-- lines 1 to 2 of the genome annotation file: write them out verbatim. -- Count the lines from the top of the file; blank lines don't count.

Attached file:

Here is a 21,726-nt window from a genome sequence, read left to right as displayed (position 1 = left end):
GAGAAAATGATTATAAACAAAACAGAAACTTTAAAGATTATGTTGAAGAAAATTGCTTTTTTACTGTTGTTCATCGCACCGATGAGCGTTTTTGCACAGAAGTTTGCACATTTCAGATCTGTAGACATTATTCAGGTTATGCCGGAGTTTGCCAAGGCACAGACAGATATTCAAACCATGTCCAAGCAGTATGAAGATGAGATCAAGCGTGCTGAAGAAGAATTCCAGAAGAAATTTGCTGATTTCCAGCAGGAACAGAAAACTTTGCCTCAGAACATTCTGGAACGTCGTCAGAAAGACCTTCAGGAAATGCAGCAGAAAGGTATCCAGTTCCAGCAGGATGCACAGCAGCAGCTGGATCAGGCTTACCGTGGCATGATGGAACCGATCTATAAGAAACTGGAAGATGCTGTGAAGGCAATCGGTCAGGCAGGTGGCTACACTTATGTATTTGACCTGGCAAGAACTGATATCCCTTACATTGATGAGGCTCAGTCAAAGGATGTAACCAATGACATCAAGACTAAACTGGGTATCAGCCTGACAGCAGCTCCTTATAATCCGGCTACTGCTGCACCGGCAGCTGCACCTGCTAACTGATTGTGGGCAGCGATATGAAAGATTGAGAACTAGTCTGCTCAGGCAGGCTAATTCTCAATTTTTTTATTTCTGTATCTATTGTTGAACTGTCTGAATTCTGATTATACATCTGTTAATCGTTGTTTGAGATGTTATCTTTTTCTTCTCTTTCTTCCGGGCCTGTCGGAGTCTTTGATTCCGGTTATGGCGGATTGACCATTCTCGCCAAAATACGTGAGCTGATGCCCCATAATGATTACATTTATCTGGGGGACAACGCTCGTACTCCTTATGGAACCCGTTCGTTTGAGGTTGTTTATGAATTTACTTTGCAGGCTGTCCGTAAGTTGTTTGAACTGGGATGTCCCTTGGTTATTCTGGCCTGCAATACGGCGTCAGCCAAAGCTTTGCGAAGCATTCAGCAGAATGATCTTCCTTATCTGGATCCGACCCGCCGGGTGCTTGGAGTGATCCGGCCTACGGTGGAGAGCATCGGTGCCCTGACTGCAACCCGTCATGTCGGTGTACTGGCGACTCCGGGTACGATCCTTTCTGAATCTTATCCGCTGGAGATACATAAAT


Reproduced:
Here is a 21,726-nt window from a genome sequence, read left to right as displayed (position 1 = left end):
GAGAAAATGATTATAAACAAAACAGAAACTTTAAAGATTATGTTGAAGAAAATTGCTTTTTTACTGTTGTTCATCGCACCGATGAGCGTTTTTGCACAGAAGTTTGCACATTTCAGATCTGTAGACATTATTCAGGTTATGCCGGAGTTTGCCAAGGCACAGACAGATATTCAAACCATGTCCAAGCAGTATGAAGATGAGATCAAGCGTGCTGAAGAAGAATTCCAGAAGAAATTTGCTGATTTCCAGCAGGAACAGAAAACTTTGCCTCAGAACATTCTGGAACGTCGTCAGAAAGACCTTCAGGAAATGCAGCAGAAAGGTATCCAGTTCCAGCAGGATGCACAGCAGCAGCTGGATCAGGCTTACCGTGGCATGATGGAACCGATCTATAAGAAACTGGAAGATGCTGTGAAGGCAATCGGTCAGGCAGGTGGCTACACTTATGTATTTGACCTGGCAAGAACTGATATCCCTTACATTGATGAGGCTCAGTCAAAGGATGTAACCAATGACATCAAGACTAAACTGGGTATCAGCCTGACAGCAGCTCCTTATAATCCGGCTACTGCTGCACCGGCAGCTGCACCTGCTAACTGATTGTGGGCAGCGATATGAAAGATTGAGAACTAGTCTGCTCAGGCAGGCTAATTCTCAATTTTTTTATTTCTGTATCTATTGTTGAACTGTCTGAATTCTGATTATACATCTGTTAATCGTTGTTTGAGATGTTATCTTTTTCTTCTCTTTCTTCCGGGCCTGTCGGAGTCTTTGATTCCGGTTATGGCGGATTGACCATTCTCGCCAAAATACGTGAGCTGATGCCCCATAATGATTACATTTATCTGGGGGACAACGCTCGTACTCCTTATGGAACCCGTTCGTTTGAGGTTGTTTATGAATTTACTTTGCAGGCTGTCCGTAAGTTGTTTGAACTGGGATGTCCCTTGGTTATTCTGGCCTGCAATACGGCGTCAGCCAAAGCTTTGCGAAGCATTCAGCAGAATGATCTTCCTTATCTGGATCCGACCCGCCGGGTGCTTGGAGTGATCCGGCCTACGGTGGAGAGCATCGGTGCCCTGACTGCAACCCGTCATGTCGGTGTACTGGCGACTCCGGGTACGATCCTTTCTGAATCTTATCCGCTGGAGATACATAAAT